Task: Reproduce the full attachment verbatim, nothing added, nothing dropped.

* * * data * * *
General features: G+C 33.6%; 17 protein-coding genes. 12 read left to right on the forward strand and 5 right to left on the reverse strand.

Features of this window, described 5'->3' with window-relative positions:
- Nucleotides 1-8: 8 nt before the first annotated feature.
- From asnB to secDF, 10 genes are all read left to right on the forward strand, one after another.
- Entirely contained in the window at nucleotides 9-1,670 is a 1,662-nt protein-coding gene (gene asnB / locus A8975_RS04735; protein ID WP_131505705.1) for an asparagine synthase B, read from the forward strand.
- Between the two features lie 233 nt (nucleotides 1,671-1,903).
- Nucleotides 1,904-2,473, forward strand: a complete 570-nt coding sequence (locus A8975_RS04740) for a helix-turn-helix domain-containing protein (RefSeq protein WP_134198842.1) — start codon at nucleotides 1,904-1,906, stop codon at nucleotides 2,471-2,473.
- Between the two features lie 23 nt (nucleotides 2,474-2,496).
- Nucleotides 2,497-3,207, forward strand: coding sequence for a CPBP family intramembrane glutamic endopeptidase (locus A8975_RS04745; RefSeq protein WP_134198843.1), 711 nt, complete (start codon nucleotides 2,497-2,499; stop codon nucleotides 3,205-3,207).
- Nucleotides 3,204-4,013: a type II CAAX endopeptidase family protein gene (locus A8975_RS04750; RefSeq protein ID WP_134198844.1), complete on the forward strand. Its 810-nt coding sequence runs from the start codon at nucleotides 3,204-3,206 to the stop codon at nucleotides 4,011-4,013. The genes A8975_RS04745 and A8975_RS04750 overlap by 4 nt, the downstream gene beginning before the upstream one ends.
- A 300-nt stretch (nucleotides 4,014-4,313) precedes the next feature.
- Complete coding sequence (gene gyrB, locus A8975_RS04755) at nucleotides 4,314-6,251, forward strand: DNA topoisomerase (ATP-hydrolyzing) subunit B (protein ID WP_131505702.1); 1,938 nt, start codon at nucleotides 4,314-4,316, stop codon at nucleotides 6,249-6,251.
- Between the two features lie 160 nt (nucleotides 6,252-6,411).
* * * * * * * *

General features: G+C 33.6%; 17 protein-coding genes. 12 read left to right on the forward strand and 5 right to left on the reverse strand.

Features of this window, described 5'->3' with window-relative positions:
- Nucleotides 1-8: 8 nt before the first annotated feature.
- From asnB to secDF, 10 genes are all read left to right on the forward strand, one after another.
- Entirely contained in the window at nucleotides 9-1,670 is a 1,662-nt protein-coding gene (gene asnB / locus A8975_RS04735; protein ID WP_131505705.1) for an asparagine synthase B, read from the forward strand.
- Between the two features lie 233 nt (nucleotides 1,671-1,903).
- Nucleotides 1,904-2,473, forward strand: a complete 570-nt coding sequence (locus A8975_RS04740) for a helix-turn-helix domain-containing protein (RefSeq protein WP_134198842.1) — start codon at nucleotides 1,904-1,906, stop codon at nucleotides 2,471-2,473.
- Between the two features lie 23 nt (nucleotides 2,474-2,496).
- Nucleotides 2,497-3,207, forward strand: coding sequence for a CPBP family intramembrane glutamic endopeptidase (locus A8975_RS04745; RefSeq protein WP_134198843.1), 711 nt, complete (start codon nucleotides 2,497-2,499; stop codon nucleotides 3,205-3,207).
- Nucleotides 3,204-4,013: a type II CAAX endopeptidase family protein gene (locus A8975_RS04750; RefSeq protein ID WP_134198844.1), complete on the forward strand. Its 810-nt coding sequence runs from the start codon at nucleotides 3,204-3,206 to the stop codon at nucleotides 4,011-4,013. The genes A8975_RS04745 and A8975_RS04750 overlap by 4 nt, the downstream gene beginning before the upstream one ends.
- A 300-nt stretch (nucleotides 4,014-4,313) precedes the next feature.
- Complete coding sequence (gene gyrB, locus A8975_RS04755) at nucleotides 4,314-6,251, forward strand: DNA topoisomerase (ATP-hydrolyzing) subunit B (protein ID WP_131505702.1); 1,938 nt, start codon at nucleotides 4,314-4,316, stop codon at nucleotides 6,249-6,251.
- Between the two features lie 160 nt (nucleotides 6,252-6,411).